Entering the 2016 season, the Blue Jays face many questions with their starting rotation. R.A Dickey and Marcus Stroman will resume where they left off in 2015. With Mark Buehrle retiring and Marco Estrada and David Price headed towards free agency, those vacant spots will need to be addressed in the offseason. Regardless of whether the Blue Jays promote Aaron Sanchez or Roberto Osuna to a starting role, there are some free agent options the Blue Jays should consider.
Signing The Shark might be a risky pickup. So lets look at the positives and negatives of his potential signing.
- Was regarded as one of the best available pitchers two seasons ago
- His recent play has brought his asking price down
- His performance this year…
Samardzija, in 2014, pitched 219.2 IP with an ERA of 2.99 and a 4.1 WAR. At a tad younger than 30 years old, Jeff was playing his best baseball in his prime years. In the 2014 offseason, Samardzija was traded to the revitalized Chicago White Sox. He was regarded as the number one starter for Chicago entering a contract year, but like most things regarding the White Sox this year – things didn’t go as planned. Samardzija pitched 200+ innings again but would post a 4.23 ERA.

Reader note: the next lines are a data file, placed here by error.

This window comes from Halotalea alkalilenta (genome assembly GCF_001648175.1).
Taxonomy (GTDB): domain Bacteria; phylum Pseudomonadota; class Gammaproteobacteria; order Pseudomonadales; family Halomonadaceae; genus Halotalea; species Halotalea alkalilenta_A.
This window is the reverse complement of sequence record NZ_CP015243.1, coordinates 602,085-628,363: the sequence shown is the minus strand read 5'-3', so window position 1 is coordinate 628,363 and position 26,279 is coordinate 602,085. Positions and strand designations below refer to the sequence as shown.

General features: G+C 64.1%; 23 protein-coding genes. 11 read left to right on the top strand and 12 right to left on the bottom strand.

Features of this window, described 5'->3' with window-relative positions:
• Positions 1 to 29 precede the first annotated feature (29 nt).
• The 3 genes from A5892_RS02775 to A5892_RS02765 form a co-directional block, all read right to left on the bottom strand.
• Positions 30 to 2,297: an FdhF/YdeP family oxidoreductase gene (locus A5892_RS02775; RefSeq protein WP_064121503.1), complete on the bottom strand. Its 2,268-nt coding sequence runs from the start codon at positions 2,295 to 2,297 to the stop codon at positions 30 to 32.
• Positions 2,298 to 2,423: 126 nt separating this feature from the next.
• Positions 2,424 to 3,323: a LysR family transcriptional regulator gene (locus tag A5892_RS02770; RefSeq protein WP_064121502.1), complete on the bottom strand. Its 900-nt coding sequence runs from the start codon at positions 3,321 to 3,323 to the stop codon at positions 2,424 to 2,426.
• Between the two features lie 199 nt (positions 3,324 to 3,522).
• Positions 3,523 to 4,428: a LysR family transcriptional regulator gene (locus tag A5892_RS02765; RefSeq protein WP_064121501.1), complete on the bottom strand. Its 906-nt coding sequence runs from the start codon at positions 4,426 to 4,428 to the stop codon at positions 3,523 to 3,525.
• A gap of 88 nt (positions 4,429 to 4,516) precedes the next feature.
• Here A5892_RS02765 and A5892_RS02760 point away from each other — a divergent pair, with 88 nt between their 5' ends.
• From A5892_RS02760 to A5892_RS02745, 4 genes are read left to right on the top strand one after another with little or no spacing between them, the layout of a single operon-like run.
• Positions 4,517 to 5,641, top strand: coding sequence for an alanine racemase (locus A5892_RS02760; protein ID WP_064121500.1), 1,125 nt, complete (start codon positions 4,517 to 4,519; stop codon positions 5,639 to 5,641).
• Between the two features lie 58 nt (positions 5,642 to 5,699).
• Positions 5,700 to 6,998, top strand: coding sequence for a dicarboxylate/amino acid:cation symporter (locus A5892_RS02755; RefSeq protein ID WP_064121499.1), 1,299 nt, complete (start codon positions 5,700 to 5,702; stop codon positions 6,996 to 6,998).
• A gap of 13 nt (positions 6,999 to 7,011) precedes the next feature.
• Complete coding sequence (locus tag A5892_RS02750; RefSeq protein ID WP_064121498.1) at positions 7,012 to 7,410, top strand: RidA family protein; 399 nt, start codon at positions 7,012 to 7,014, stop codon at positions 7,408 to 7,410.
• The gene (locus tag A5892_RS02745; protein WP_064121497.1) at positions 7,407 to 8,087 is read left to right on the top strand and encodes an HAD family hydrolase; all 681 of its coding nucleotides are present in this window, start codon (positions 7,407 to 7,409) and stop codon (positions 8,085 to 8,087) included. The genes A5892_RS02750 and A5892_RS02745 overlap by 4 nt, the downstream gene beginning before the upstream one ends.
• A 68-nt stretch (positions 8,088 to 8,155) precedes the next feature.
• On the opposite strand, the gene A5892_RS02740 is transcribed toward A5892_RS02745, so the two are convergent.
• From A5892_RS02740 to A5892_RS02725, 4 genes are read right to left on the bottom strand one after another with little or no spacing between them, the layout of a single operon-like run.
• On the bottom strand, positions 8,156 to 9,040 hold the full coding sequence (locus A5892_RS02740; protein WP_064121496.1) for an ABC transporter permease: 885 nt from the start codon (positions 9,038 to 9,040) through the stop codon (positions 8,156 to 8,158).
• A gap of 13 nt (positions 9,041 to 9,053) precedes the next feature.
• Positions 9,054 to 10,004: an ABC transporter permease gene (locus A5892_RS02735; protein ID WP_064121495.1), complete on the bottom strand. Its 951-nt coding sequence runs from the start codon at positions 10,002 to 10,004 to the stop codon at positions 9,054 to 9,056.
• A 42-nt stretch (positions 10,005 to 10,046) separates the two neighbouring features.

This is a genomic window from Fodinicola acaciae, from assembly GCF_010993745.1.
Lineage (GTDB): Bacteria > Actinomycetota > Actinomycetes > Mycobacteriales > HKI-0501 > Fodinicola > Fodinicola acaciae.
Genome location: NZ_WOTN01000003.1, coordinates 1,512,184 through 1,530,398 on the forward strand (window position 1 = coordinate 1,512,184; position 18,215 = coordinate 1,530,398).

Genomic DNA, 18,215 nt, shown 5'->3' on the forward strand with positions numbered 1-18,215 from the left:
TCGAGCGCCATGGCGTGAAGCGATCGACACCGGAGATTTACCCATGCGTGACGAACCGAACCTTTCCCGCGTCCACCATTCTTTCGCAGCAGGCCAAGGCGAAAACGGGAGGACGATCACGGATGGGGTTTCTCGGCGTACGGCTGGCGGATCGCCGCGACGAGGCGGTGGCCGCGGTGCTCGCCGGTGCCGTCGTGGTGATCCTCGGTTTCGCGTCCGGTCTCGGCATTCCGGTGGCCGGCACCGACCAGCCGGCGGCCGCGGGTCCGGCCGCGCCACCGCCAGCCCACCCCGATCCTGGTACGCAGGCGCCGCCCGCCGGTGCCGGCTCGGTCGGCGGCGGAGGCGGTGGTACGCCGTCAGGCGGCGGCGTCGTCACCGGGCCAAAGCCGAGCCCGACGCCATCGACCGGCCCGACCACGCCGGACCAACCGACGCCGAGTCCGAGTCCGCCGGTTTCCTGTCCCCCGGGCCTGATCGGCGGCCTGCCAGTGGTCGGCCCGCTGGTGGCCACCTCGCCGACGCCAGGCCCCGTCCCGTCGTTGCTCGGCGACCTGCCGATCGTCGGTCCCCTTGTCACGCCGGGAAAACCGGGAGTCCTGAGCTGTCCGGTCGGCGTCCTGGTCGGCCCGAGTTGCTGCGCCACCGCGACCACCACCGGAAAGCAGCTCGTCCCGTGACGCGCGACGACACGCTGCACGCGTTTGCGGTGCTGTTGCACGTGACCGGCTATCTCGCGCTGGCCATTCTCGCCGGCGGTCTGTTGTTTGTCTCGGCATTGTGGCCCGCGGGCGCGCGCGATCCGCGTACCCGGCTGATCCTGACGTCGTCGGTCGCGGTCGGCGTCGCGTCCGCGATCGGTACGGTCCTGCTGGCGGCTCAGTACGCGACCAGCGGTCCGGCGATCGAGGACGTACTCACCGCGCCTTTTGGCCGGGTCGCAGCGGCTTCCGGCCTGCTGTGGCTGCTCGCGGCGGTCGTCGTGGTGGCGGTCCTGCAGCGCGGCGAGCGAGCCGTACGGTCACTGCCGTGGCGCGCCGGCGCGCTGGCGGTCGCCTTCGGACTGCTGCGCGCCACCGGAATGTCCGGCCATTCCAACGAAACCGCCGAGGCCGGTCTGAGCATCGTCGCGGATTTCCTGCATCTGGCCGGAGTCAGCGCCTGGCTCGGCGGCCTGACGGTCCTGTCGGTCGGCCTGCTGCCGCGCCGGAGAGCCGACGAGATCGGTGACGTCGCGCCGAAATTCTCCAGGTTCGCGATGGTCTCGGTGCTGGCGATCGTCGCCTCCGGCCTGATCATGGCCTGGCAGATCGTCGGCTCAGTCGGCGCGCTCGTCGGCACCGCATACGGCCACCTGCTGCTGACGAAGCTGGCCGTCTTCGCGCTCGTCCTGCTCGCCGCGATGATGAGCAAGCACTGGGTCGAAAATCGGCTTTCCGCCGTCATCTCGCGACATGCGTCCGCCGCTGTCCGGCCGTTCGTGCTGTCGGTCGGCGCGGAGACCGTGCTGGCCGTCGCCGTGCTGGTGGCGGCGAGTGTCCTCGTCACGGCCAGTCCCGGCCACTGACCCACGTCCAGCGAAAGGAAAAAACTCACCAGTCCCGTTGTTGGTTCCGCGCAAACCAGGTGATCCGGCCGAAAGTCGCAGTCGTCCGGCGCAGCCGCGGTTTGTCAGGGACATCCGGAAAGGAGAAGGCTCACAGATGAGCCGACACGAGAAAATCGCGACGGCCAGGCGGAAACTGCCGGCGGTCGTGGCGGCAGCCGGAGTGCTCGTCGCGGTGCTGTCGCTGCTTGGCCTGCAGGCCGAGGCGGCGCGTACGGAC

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A lot of fans were shocked with the level of play they saw out of Samardzija this year. With a FIP of 4.23, we can’t blame his entire poor season on the lackluster White Sox defense. Samardzija’s strikeout stuff seemed to vanish from the start of the season (K/9 2014: 8.28 – 2015: 6.86). In 2014, Samardzija loved working from side to side in the strike zone. With an amazing cutter/slider combo, Samardzija was able to keep batters on their heels, swinging at pitches way outside the zone, contributing to his high 2014 GB% of 50.2%.
Samardzija also carries a mid-90s four-seam fastball which he can locate just about anywhere for strikes. Coming through the minor league system, one of Samardzija’s huge areas of concern was his fastball control, but he seemed to fix that in 2014, which was a contributing factor to his success.
In 2015, it seemed like those fastball control problems may have snuck back into Jeff’s game. Throughout the season, Samardzija started relying more on his breaking balls. His fastball was used 15.6% less in 2015, and his two seamer, (one of his best pitches in 2014) was used 15.3% less. With just breaking balls, Samardzjia became predictable the second and third time through the order.
*Samardzija’s pitch value comparison
Samardzija did have some glimpses of his old self. Against the Blue Jays in Chicago, he’d pitch a complete game shutout, and against the Tigers later in the year throwing a one hitter. The White Sox have extended a qualifying offer to Samardzija, who might be a great candidate to be the first person to accept. Samardzija could take the $15.8 Million, prove his ace status under a one year contract and sign that big contract like he was expecting to entering this year. Samardzija did post a WAR of 2.7 this year, but giving him big money over a long period of time with this huge inconsistency year to year might be risky. However, at the right price, Samardzija might be worth that risk.
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